“GREGORY’S GIRL”— Playing on the Team

“GREGORY’S GIRL”

Playing on the Team

Amos Lassen

Following an 8-game losing streak, a desperate (and sexist) Glasgow school soccer team coach reluctantly accepts hotshot female player Dorothy (Dee Hepburn,). Teenager Gregory (John Gordon Sinclair), falls hard for his new teammate. This is the plot of “Gregory’s Girl” which was perhaps the biggest sleeper hit of the 1980s.

Adolescence is sometimes painful and frequently ludicrous. It has been the subject of many, many movie over time and is wonderfully delineated in Bill Forsyth’s “Gregory’s Girl”. It is still as much fun as it was when it was released some thirty years ago.

The film takes on a simple premise, uses a young and untried cast, and never strives for “social significance”, cheap laughs or manufactured drama. The end result is a treasure.

Gregory (Sinclair) is a teenage schoolboy growing up in a Scottish town and the star player in the school football team. When their spectacular losing streak prompts the coach (Jake D’Arcy) to make some changes, Gregory’s somewhat upset to be demoted to goalie. He feels better when the most obvious talent for his replacement is the gorgeous Dorothy, a new girl in town. He pursues her to the jealousy and disgust of his mates, who think the whole idea of girls playing footie is not normal. She’s patently not interested, however, unlike her friend Susan (Grogan). Eventually Dorothy agrees to go out with Gregory, but he finds the date doesn’t turn out quite as planned…

The real pleasure of the film is in the non-stop parade of funny, well-observed scenes and killer lines of dialogue. Forsyth the writer captures the often ridiculous intensity of teenage infatuation and growing pains in general and as a director, he develops the core cast and a string of fresh and natural performances.

The kids hang about and trade endless speculation on the impossibility of being sixteen and happy at the same time. Gregory turns for romantic advice to his younger sister, who is much more interested in ice cream. His sister, in fact, is oblivious to boys, although one pays her an earnest compliment. We are reminded that we tend to forget a lot of things about adolescence. The movie contains wisdom about being alive and teenaged and vulnerable.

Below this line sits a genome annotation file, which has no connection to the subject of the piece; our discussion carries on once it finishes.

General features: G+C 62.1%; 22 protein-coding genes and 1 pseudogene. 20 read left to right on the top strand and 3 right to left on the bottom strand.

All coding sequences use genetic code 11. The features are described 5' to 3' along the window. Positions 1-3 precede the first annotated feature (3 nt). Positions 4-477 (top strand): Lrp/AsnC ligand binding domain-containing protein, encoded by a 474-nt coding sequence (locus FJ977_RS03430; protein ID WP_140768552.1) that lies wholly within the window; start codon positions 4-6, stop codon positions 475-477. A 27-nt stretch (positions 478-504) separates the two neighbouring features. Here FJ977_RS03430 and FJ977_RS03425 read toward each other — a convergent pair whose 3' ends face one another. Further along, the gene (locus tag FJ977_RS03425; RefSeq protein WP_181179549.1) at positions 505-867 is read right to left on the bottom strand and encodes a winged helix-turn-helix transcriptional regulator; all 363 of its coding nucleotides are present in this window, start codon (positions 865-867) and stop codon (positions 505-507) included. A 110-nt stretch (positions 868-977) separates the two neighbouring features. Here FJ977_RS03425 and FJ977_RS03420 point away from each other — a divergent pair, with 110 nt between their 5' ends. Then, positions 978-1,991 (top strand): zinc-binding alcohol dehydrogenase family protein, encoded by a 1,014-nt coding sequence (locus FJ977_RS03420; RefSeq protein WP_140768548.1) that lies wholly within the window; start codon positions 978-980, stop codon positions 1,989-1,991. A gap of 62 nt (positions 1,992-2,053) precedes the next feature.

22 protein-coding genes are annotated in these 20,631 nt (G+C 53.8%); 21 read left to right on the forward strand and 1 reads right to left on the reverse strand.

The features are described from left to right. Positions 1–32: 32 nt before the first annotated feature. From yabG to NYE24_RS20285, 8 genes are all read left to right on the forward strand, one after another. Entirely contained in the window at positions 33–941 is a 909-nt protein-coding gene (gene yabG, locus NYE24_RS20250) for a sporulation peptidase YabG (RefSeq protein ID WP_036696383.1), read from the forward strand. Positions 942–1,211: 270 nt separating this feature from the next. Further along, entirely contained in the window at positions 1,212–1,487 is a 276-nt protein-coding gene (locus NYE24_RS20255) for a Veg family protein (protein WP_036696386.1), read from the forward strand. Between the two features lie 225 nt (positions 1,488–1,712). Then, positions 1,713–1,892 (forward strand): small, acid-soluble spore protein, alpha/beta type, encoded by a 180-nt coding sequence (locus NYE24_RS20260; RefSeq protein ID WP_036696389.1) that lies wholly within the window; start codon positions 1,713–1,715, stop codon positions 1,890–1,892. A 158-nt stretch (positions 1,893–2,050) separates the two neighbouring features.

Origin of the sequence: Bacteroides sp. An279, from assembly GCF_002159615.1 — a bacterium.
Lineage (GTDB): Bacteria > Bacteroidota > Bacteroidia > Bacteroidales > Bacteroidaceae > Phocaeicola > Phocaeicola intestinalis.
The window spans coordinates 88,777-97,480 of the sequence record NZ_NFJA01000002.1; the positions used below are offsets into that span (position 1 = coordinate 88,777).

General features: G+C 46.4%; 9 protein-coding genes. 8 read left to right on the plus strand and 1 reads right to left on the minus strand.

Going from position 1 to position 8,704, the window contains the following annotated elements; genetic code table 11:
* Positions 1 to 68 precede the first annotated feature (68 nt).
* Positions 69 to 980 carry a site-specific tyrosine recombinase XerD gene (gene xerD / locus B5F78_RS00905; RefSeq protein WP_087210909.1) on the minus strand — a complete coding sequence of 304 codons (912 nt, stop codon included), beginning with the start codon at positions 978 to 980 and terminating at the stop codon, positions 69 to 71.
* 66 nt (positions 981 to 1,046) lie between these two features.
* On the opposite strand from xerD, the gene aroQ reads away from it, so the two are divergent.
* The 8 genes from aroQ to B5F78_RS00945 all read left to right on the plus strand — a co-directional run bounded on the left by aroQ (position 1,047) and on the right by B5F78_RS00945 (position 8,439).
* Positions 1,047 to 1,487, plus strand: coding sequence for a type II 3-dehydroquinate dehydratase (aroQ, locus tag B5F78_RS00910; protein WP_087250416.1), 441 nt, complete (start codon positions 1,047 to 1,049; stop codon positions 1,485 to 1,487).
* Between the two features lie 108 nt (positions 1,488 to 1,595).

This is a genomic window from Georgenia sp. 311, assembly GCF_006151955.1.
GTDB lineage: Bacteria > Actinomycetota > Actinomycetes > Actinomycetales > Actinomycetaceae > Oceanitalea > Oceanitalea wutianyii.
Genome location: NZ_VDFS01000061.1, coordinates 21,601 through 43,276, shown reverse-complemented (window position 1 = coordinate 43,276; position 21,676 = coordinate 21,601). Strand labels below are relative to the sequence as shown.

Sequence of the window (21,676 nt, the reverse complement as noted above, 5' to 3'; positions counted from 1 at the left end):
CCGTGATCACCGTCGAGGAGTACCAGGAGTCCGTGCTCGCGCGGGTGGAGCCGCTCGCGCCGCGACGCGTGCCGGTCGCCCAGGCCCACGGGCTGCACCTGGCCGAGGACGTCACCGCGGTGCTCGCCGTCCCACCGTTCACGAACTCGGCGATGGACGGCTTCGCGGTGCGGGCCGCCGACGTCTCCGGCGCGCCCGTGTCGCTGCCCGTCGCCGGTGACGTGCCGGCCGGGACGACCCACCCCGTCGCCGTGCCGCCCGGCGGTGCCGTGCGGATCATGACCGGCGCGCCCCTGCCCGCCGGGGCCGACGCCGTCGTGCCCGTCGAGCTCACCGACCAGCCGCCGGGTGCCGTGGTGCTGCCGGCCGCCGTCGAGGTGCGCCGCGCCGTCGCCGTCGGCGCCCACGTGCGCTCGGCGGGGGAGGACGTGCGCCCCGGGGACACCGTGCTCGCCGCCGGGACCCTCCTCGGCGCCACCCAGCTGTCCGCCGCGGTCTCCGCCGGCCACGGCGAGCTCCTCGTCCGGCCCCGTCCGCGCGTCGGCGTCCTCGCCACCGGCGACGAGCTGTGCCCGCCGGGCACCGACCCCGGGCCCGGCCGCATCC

BONUS FEATURES 

  • Audio Commentary with director Bill Forsyth and film critic Mark Kermode
  • Bill Forsyth on Gregory’s Girl interview
  • Bill Forsyth: The Early Years interview
  • Gregory’s Girl Memories with Clare Grogan interview
  • New essay by film scholar Jonathan Murray
  • Alternative U.S. and French dub versions 

About Film Movement

 Founded in 2002 as one of the first-ever subscription film services with its DVD-of-the-Month club, Film Movement is now a North American distributor of award-winning independent and foreign films based in New York City. It has released more than 250 feature films and shorts culled from prestigious film festivals worldwide.  Film Movement’s theatrical releases include American independent films, documentaries, and foreign art house titles. Its catalog includes titles by directors such as Hirokazu Kore-eda, Maren Ade, Jessica Hausner, Andrei Konchalovsky, Andrzej Wajda, Diane Kurys, Ciro Guerra and Melanie Laurent. In 2015, Film Movement launched its reissue label Film Movement Classics, featuring new restorations released theatrically as well as on Blu-ray and DVD, including films by such noted directors as Eric Rohmer, Peter Greenaway, Bille August, Marleen Gorris, Takeshi Kitano, Arturo Ripstein, King Hu, Sergio Corbucci and Ettore Scola. For more information, please visit www.filmmovement.com. Visit www.filmmovementplus.com for more information about Film Movement Plus, the new subscription streaming service from Film Movement.

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